UB's News Center relies heavily on tags to deliver its stories onto the various topics pages, such as Arts and Culture, Business, and Law. The news releases are all produced in a shared content folder, and tagged with their appropriate topic(s).
Separately, each of the topic pages on the published website includes a News List component that draws on a matching news topic tag (e.g. Business) and is limited to just that shared content folder.
For production convenience, the news releases are actually stored in a series of nested year and month folders (2013/01, 2013/02, 2013/04 etc.). This makes it much easier for Media Relations writers to handle the stories, which date back to 1990. To prevent the UBCMS from accidentally also displaying these folders as if they were news releases, all of the news releases are also tagged using the Content Type: News Topic tag.
The Tag Report lists details for any of your pages that are currently tagged.
Below is a more complete list of the tags. General tags (e.g. Audience, Collection, Content Type) have been developed for broad use by all university offices, intended to help cluster content pages into collections of like objects. The Website tags are set aside for use by each UBCMS site for locally within their own pages. (Note that the namespaces are for use in managing the tags, and cannot themselves be used as tags.)
If you have questions about the general tags, or would like to explore developing your own tags, please contact the UBCMS Help Desk. If you have questions about the intent of tags established within a specific Website folder, please contact that department directly.
This namespace contains general purpose tags that specify for whom the content is intended (e.g. target population).
This namespace contains general purpose tags for grouping content that are department-neutral or campus-wide in nature.
This namespace contains general purpose tags that describe the content type or content template with which the content is built.
This namespace contains general purpose tags that specify your content is intended for, beginning with very general locations, but may expand later to include more specific sites.
This namespace of general purpose tags are a special series that match UBITNames.
A non-production experimental place. Tags destined for actual real-world use will later need to be REBUILT in a regular namespace. (Do NOT move tags--that functionality is not working properly.)
These tags are not topics. They are used to aggregate content intended FOR these sites. Each site is welcome to request their own 'folder' and then develop additional unit-specific tags in that area.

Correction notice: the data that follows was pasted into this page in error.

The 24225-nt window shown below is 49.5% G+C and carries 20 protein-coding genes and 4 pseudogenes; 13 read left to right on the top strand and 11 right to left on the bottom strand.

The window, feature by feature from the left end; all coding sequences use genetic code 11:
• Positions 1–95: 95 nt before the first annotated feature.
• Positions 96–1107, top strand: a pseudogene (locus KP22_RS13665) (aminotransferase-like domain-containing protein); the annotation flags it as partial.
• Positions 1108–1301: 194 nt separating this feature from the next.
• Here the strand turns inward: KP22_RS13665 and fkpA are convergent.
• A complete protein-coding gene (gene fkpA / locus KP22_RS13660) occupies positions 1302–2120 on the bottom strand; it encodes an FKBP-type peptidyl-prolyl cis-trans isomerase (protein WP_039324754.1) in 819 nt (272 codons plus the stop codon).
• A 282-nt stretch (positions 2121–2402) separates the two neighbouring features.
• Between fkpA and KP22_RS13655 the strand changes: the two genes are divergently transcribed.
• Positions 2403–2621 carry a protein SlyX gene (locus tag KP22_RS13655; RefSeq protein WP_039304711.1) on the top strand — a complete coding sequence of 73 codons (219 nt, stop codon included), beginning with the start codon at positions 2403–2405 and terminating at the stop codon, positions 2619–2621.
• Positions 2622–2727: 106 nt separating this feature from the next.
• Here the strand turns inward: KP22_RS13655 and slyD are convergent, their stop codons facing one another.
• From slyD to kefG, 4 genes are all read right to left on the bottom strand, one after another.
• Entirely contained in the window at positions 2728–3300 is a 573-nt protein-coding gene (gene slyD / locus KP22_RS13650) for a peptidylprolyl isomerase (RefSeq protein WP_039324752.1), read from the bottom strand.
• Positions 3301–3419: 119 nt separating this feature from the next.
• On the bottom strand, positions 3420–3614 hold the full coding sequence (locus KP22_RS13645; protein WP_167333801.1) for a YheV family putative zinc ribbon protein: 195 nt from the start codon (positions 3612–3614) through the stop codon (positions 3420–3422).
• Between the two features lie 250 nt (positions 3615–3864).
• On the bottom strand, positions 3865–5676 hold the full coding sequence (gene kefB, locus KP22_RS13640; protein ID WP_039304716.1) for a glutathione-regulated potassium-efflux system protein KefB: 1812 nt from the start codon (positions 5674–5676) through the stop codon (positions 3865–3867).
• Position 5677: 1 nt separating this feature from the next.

Some examples follow, but this namespace includes many more tags established by sites for their own use.
Warning, these tags are volatile and not intended for use outside that department's site -- use at your own risk!
Activate tags as soon as they are created to prevent complications on your published site.
Tag Administrators have the ability to create new tags. The DCT Help Team can assist you with creating new tags. If you wish to explore extensive use of tags on your site, contact us.
In the UBCMS, tags have the following form:
Tags are nested. The highest level is called the Namespace (e.g. Target Audience). Below that are one or more regular tags, each of which may have children. (Any except the Namespaces can be used to tag UBCMS content.)
Target Audience [namespace]
- Alumni [tag]
- Employee [tag]
- Faculty [tag, also child tag]
- Staff [tag, also child tag]
- Student [tag]
- Graduate [tag, also child tag]
- Undergraduate [tag, also child tag]
Please refrain from moving or merging tags until further notice. For more details, see this Known Issue.
Tags must be deleted by a Tag Admin or the DCT Help Team.
They can be deleted at any time, but if they have been published, they should first be unpublished so they are removed from the publishers.
As you begin to delete the tag, a confirmation screen warns you if they are used by any pages. The messages notes the volume of referenced pages, but only ten examples.
You do not need to remove them from use on pages, but before you delete a tag, you should first check its usage and adjust any pages you control, and alert impacted site owners, so that their content is not unexpectedly changed.
The Tag Console also provides a report of usage for each tag. Enter the console from the welcome screen. Click the hammer icon in the upper left, then Tagging. Navigate to the desired tag, select it, and open the side panel and the References browser (shortcut alt+2). The volume of references is provided, as well as the name of each page or asset. For pages, click the reference to see the path. There is no edit link, but the reference path can be copied for each page (not the assets).
Another way to audit page use is to put a List Builder on a page in Author, set to 'build using tags.' The references can be traced using the 'helper' links that appear in Preview mode, and you can actually edit each page for which you permissions.
Best practice: always unpublish a tag before you delete it.